With this post we continue a monthly chapter-by-chapter discussion of The Doctrine and Ritual of High Magic by Eliphas Lévi, the book that launched the modern magical revival. Here and in the months ahead we’re plunging into the white-hot fires of creation where modern magic was born. If you’re just joining us now, I recommend reading the earlier posts in this sequence first; you can find them here. Either way, grab your tarot cards and hang on tight.
If you can read French, I strongly encourage you to get a copy of Lévi’s book in the original and follow along with that; it’s readily available for sale in Francophone countries, and can also be downloaded for free from Archive.org. If not, the English translation by me and Mark Mikituk is recommended; A.E. Waite’s translation, unhelpfully retitled Transcendental Magic, is second-rate at best—riddled with errors and burdened with Waite’s seething intellectual jealousy of Lévi—though you can use it after a fashion if it’s what you can get. Also recommended is a tarot deck using the French pattern: the Knapp-Hall deck (unfortunately out of print at the moment), the Wirth deck (available in several versions), or any of the Marseilles decks are suitable.
“Chapter Eight: A Warning to the Imprudent” (Greer & Mikituk, pp. 271-274).
Magic is not foolproof. Quite the contrary, foolishness is the one thing that can mess over the novice mage most efficiently. This wouldn’t be as big of a problem as it is, except that people who are unusually well supplied with foolishness so often get in over their heads in magical practices, and proceed to make a steaming mess of their lives. That’s what our text discusses in this chapter, and it’s a subject well worth exploring before the further dimensions of magical practice come up in the chapters yet to come.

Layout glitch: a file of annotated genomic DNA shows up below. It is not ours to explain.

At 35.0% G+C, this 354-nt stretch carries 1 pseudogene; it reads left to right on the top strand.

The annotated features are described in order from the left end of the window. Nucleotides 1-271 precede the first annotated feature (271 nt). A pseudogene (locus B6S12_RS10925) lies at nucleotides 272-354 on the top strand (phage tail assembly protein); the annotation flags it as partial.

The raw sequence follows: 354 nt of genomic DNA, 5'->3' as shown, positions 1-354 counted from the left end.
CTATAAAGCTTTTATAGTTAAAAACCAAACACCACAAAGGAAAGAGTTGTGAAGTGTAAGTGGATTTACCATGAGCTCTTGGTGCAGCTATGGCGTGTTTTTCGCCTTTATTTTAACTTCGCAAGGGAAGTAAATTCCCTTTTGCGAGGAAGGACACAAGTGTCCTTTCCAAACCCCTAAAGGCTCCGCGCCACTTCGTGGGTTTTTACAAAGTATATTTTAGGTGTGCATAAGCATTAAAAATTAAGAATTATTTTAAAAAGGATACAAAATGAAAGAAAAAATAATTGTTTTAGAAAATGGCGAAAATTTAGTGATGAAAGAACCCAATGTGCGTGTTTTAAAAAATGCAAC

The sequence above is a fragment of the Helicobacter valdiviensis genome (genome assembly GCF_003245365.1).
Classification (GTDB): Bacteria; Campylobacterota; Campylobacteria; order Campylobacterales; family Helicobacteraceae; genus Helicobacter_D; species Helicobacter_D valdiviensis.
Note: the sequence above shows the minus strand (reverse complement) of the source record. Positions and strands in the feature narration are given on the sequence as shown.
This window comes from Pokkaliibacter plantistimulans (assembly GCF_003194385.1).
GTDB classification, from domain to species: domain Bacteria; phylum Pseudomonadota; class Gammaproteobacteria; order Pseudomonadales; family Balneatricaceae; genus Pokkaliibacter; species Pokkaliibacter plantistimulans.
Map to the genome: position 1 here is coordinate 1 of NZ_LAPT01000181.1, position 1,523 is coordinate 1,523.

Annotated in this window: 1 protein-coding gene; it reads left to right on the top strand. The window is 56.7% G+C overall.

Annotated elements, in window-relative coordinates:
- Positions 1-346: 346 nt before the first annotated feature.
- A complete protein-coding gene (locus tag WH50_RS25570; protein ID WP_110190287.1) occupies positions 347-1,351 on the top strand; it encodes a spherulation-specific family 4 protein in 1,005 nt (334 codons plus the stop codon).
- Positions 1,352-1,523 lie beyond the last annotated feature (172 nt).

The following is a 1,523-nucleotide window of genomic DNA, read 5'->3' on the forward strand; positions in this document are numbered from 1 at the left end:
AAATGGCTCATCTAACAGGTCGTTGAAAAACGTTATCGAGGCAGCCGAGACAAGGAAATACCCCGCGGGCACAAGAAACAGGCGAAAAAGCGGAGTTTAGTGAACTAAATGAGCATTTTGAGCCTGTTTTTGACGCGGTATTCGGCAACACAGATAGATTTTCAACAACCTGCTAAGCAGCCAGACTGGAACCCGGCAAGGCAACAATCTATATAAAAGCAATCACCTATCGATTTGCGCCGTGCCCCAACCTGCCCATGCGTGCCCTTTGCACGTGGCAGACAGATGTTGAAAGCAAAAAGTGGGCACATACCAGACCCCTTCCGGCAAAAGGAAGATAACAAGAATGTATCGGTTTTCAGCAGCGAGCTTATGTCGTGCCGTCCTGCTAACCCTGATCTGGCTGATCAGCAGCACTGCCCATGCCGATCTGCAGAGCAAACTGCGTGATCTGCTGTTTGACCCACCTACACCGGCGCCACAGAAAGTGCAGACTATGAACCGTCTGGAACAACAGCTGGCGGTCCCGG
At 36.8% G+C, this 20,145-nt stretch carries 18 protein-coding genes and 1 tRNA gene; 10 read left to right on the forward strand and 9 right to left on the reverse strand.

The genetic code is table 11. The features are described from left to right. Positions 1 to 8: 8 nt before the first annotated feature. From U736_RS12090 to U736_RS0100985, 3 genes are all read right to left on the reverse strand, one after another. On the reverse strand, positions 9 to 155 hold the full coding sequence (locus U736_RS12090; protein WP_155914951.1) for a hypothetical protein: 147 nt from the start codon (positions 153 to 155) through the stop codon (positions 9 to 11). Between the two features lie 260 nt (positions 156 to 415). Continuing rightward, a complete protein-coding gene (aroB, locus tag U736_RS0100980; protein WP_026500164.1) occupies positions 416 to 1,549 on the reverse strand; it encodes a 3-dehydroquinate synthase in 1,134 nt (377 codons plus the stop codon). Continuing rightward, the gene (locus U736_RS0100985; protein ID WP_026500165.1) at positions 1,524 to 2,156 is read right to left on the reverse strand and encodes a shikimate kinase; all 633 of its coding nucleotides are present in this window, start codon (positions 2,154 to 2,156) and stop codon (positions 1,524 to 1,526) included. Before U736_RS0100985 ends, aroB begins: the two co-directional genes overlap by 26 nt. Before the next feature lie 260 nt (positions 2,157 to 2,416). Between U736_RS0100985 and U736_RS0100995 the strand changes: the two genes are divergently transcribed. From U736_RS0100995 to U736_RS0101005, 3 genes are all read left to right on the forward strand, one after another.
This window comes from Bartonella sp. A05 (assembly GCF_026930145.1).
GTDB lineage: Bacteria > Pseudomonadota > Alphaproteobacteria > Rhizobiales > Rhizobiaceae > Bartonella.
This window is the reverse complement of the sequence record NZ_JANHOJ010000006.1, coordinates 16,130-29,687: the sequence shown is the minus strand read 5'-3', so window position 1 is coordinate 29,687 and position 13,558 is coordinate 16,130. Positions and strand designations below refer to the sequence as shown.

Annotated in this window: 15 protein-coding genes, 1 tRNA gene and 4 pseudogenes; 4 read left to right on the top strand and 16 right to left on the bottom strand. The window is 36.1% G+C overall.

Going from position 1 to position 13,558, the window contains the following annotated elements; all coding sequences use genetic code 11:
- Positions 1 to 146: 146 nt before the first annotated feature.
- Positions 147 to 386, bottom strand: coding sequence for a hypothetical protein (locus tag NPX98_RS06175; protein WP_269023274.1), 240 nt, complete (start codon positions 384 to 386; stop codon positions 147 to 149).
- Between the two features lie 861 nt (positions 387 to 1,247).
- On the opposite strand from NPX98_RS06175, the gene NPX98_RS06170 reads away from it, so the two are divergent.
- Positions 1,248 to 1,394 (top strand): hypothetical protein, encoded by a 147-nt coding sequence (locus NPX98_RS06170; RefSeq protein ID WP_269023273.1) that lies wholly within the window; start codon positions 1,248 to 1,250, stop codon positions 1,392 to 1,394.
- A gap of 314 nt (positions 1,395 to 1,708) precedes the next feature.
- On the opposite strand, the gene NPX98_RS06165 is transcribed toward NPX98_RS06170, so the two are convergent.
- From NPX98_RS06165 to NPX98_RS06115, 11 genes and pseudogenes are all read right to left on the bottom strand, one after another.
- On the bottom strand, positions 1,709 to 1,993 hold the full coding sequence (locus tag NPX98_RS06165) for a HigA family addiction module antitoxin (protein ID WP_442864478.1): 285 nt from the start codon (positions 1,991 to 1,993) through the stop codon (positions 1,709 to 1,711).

It’s impressive that Lévi, writing at the very dawn of the modern revival of magic, was able to pinpoint in advance some of the classic ways that would-be mages mess themselves over. He details three of those ways. First, those who aren’t prepared to weigh their occult experiences on the scales of reason run the risk of madness. Second, those who aren’t careful with their nervous systems can give themselves incurable diseases. Third, those who let their fears run away with them can get into emotional states so overpowering that they cause cardiovascular problems—“cerebral congestion” is an old term for a stroke—with risks that can include sudden death.
Let’s take these dangers one at a time, and look at them with most of two centuries of further experience in the modern magical revival. We can begin with madness. There are plenty of examples, but the one that comes first to mind just now is Christine Stoddart.